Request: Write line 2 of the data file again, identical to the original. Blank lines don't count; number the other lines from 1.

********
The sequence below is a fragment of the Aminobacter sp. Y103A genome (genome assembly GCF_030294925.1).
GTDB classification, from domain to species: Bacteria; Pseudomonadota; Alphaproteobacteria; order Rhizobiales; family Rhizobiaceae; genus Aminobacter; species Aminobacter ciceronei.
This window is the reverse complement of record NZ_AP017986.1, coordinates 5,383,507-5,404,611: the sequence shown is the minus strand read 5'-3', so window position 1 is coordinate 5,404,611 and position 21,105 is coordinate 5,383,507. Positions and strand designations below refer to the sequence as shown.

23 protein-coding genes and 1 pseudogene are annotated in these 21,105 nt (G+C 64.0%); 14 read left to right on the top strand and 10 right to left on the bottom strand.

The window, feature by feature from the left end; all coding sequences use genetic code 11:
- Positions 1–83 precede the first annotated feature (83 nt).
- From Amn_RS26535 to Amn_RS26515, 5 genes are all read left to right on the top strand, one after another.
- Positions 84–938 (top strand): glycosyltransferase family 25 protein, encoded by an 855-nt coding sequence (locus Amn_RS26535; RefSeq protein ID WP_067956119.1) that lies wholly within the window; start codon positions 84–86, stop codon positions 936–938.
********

GTDB classification, from domain to species: Bacteria; Pseudomonadota; Alphaproteobacteria; order Rhizobiales; family Rhizobiaceae; genus Aminobacter; species Aminobacter ciceronei.